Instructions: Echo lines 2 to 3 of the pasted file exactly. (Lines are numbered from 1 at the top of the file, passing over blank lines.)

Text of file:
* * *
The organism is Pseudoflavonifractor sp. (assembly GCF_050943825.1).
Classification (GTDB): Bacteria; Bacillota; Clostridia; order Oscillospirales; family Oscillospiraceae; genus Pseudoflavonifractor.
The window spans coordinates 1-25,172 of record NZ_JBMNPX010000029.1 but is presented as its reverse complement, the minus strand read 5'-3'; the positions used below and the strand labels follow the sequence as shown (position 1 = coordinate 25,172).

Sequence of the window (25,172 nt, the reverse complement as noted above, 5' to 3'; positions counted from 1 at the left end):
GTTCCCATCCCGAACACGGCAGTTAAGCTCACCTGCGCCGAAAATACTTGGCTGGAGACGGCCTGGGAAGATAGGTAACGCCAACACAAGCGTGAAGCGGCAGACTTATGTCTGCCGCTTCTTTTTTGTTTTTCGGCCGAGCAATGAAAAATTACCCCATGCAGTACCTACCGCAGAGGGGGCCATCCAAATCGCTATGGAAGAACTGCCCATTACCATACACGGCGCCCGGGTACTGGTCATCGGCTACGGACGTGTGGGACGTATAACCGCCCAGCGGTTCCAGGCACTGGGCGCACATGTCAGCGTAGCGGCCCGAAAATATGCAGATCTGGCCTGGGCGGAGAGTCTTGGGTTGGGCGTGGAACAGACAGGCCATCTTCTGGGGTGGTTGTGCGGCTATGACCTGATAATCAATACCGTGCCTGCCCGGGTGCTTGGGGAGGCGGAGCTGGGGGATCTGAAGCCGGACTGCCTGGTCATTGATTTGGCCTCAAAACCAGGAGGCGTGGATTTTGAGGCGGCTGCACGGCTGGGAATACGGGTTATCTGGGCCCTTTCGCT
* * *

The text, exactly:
Classification (GTDB): Bacteria; Bacillota; Clostridia; order Oscillospirales; family Oscillospiraceae; genus Pseudoflavonifractor.
The window spans coordinates 1-25,172 of record NZ_JBMNPX010000029.1 but is presented as its reverse complement, the minus strand read 5'-3'; the positions used below and the strand labels follow the sequence as shown (position 1 = coordinate 25,172).